Smarter Analytics: Actionable Insights from the Data Tsunami
Wes Simonds 120000EFD6 firstname.lastname@example.org | | Tags:  wes smarter-analytics simonds 2012 intelligence cebit information-insights mike rhodin business-analytics business analytics smarter
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Every so often you experience an eye-opening moment that brings into clear focus the realities of the world around you. I experienced such a moment recently reading a quote from Google's chairman Eric Schmidt. It was this: ‘Every two days we create as much information as we did from the dawn of civilization until 2003.’
My goodness. We've become quite the information-creating monsters, haven't we? And we’ve got technology to thank for it.
Granted, some of this has to do with a dramatic population increase, and some of it has to do with the fact that as a society we’re addicted to instantaneous communications.
Still, it seems to me the biggest difference between now and the dawn of society is that our lives, personal and otherwise, rely on an infrastructure of zeros and ones as much as they do wood and steel - perhaps even more so. This modern infrastructure that we’ve recently built is both the source of, and answer to, the complexities of this brave new world.
When IBM talks about the world becoming a smarter planet , this, indeed, is the sort of thing it has in mind. Beyond the obvious tech underpinnings -- desktops, laptops, servers -- think of all those billions of smart phones and millions of tablets out there, not to mention embedded processors, device sensors, switches and routers, RFID tags, software applications, device drivers, middleware and innumerable other instances of binary tech.
Each creates and sends data in some form. And all of it, combined, is the information Mr. Schmidt is talking about. We don't just create information ourselves, directly; we've created tools on a vast scale that, in turn, create information, too.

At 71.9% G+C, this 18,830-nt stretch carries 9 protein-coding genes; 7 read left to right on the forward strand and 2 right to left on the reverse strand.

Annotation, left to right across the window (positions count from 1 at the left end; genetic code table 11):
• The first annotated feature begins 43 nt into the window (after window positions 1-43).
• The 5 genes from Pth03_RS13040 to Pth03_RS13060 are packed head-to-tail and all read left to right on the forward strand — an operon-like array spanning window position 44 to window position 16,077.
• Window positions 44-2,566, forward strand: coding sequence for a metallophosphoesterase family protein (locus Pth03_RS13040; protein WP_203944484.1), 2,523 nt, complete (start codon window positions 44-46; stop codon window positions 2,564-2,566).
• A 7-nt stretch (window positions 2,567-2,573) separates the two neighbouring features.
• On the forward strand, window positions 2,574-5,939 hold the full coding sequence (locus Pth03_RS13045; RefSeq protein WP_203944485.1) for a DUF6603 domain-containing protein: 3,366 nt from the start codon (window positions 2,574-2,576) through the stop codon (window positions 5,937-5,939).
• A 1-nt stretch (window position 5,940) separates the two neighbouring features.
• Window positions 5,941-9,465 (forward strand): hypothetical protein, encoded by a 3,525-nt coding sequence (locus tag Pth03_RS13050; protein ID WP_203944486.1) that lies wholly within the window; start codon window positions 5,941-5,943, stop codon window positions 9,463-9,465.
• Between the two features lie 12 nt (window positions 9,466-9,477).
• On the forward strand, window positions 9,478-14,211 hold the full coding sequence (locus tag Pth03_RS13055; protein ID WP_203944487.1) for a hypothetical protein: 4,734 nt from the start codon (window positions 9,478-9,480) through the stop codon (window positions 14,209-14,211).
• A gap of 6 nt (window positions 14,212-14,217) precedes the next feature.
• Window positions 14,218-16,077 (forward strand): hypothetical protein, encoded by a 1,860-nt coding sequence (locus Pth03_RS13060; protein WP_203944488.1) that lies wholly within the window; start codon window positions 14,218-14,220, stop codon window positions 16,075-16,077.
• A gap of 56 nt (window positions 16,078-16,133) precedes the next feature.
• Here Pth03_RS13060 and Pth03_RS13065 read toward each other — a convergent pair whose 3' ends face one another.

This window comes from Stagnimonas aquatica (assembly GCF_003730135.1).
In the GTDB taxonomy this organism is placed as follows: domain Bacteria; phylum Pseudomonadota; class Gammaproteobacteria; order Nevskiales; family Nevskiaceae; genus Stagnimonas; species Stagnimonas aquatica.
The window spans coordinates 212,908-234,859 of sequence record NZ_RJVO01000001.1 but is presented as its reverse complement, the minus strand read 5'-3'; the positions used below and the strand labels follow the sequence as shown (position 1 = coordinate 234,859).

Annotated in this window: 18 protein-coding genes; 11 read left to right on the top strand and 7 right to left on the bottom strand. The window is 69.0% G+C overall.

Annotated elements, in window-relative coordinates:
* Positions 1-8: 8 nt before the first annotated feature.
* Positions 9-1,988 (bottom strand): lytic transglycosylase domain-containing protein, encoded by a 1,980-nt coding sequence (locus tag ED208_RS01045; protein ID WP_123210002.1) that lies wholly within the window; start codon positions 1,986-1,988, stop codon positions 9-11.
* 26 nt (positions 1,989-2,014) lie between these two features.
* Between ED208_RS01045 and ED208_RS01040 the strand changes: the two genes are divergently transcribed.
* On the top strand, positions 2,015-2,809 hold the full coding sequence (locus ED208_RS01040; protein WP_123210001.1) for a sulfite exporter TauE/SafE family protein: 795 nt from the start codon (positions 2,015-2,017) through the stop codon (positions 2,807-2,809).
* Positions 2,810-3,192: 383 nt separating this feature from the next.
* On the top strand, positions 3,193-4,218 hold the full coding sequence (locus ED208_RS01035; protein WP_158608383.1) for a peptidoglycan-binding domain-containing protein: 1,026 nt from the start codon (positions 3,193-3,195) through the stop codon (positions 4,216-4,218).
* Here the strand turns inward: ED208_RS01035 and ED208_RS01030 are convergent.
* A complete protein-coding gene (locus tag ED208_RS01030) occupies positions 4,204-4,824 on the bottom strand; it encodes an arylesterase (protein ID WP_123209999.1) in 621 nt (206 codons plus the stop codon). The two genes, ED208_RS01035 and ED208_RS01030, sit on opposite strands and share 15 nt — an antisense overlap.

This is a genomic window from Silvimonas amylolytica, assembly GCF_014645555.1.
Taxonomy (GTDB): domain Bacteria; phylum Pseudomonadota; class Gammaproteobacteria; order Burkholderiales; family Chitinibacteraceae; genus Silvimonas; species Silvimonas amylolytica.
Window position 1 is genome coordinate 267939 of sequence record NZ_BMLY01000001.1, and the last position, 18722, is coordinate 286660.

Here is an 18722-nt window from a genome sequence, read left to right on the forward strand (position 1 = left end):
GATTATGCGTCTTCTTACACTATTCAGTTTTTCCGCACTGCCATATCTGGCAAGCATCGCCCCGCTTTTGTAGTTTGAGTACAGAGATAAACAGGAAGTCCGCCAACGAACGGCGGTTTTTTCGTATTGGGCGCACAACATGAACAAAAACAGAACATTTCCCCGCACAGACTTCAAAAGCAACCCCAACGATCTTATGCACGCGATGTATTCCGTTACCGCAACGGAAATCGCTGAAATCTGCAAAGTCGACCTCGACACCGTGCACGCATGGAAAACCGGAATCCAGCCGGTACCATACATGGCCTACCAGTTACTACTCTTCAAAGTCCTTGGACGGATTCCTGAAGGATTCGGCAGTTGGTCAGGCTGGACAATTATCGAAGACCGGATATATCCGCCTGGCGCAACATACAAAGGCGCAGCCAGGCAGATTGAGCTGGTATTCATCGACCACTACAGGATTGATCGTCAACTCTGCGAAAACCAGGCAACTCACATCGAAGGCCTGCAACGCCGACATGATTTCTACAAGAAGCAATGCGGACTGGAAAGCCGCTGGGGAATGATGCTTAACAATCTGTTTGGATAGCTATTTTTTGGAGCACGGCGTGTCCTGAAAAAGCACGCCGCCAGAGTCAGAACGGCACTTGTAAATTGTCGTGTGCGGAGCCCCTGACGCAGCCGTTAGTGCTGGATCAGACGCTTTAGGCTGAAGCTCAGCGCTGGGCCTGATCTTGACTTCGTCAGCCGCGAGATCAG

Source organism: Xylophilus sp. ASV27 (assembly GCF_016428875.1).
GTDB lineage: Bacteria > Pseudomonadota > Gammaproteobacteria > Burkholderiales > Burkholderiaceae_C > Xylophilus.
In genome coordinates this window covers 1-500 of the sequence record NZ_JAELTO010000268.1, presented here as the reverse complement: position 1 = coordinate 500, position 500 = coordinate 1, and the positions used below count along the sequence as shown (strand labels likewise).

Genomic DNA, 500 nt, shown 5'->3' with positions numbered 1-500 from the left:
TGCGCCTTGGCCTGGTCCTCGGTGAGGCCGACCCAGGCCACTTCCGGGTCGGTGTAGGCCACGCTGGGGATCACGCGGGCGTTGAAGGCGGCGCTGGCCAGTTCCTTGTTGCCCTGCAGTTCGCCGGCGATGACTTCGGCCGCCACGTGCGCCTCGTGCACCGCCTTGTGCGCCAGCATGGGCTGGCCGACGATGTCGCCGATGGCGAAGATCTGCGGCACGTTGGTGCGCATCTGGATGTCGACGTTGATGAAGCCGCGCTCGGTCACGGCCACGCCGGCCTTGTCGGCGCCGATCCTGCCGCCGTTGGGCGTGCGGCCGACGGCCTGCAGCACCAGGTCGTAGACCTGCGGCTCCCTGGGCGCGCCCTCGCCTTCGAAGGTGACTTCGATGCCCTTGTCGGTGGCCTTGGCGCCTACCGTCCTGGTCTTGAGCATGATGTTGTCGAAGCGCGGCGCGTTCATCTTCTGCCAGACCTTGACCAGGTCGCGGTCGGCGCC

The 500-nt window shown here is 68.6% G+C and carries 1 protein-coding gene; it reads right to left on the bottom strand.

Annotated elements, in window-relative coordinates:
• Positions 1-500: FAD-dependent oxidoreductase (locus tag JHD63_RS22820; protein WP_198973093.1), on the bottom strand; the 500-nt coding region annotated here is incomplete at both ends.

The question is: What are we doing with all that information? What could, and should, we do with it? And what might be the benefits, if we did?
IBM is determined to infuse analytics smarts everywhere it can -- almost literally boosting the Earth’s IQ
I found out recently that I'm not the only one impressed by the Schmidt quote or the volume of data that seemingly permeates our daily lives. It is one of the core topics that Mike Rhodin, Senior Vice President for IBM Software Solutions Group, talked about at the IBM PartnerWorld Leadership Conference in New Orleans.
Mr. Rhodin also brought up a number of related points during a recent keynote address at CeBIT 2012 that may be worth your consideration:
Enter IBM Smarter Analytics -- a new strategic initiative from IBM that turns information into insight and insight into business outcomes. Basically, it helps organizations transform big data into big business opportunity.
As part of this initiative, IBM is releasing a suite of signature solutions – outcome-based, industry-focused analysis of mass data volumes. These solutions are specifically designed to tackle some of the most pressing analytics challenges organizations face today (reducing fraud, managing financial risk and accelerating consumer intelligence) that drive better outcomes through better insight.
According to Rhodin, solutions of this type are not just needed, they’re critical for long-term success. And IBM has really stepped up by putting analytics front-and-center in its strategy.
Today IBM is weaving advanced analytics capabilities into the fabric of its products and services to support our evolving digital infrastructure and the nearly limitless things we use it to do.